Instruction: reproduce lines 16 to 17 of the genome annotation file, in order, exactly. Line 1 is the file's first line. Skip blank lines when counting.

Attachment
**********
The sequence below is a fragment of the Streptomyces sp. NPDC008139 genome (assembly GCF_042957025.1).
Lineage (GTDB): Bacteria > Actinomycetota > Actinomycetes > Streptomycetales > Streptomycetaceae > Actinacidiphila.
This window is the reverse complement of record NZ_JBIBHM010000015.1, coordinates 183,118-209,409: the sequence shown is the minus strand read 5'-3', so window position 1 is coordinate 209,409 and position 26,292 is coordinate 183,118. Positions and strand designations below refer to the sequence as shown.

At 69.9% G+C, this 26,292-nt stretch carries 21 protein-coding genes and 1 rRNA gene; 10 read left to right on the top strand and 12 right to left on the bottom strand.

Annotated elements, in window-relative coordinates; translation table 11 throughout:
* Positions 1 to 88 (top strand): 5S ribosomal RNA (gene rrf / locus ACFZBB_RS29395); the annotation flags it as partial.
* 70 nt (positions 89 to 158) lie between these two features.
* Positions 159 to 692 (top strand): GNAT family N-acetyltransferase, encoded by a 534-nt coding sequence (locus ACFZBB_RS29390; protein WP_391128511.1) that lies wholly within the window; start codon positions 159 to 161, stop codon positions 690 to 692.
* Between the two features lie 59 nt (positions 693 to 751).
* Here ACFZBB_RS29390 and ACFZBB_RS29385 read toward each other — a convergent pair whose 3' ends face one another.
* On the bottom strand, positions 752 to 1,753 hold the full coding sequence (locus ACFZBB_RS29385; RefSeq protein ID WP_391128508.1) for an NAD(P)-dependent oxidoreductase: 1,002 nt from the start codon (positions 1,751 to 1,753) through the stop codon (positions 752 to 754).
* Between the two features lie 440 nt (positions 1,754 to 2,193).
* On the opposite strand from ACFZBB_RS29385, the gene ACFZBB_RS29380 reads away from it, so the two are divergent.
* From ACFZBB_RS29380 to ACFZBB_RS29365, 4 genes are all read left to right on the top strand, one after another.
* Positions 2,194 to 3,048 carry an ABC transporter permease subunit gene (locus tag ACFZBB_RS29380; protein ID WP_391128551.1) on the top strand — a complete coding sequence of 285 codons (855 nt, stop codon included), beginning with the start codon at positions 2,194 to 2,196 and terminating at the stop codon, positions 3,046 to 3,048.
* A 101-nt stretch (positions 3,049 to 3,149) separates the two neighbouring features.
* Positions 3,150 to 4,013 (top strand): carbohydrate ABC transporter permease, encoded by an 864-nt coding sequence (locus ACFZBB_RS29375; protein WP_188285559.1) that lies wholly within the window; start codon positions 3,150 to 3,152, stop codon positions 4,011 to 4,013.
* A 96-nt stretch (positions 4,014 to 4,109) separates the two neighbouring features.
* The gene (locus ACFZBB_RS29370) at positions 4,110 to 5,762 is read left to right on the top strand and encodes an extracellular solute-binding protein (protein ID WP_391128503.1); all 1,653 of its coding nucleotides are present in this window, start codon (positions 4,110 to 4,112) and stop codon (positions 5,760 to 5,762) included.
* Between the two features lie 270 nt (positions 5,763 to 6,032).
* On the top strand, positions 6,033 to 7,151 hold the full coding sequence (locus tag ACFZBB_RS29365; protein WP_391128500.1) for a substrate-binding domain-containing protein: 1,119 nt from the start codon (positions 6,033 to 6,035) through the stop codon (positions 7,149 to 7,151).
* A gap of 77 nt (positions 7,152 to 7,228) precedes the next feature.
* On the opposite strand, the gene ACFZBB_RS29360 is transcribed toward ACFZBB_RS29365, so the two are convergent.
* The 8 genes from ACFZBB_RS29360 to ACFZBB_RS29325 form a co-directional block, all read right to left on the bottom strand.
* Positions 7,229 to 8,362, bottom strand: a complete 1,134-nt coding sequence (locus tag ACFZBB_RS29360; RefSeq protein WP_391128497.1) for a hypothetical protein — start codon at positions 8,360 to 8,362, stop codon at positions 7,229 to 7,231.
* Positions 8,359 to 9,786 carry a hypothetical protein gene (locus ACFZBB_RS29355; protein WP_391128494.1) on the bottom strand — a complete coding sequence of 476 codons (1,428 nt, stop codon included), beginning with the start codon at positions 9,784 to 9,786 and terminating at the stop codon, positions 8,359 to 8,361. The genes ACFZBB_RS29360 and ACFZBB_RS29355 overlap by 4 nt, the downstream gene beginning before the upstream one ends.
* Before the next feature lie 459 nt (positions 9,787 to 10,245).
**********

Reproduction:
* A 101-nt stretch (positions 3,049 to 3,149) separates the two neighbouring features.
* Positions 3,150 to 4,013 (top strand): carbohydrate ABC transporter permease, encoded by an 864-nt coding sequence (locus ACFZBB_RS29375; protein WP_188285559.1) that lies wholly within the window; start codon positions 3,150 to 3,152, stop codon positions 4,011 to 4,013.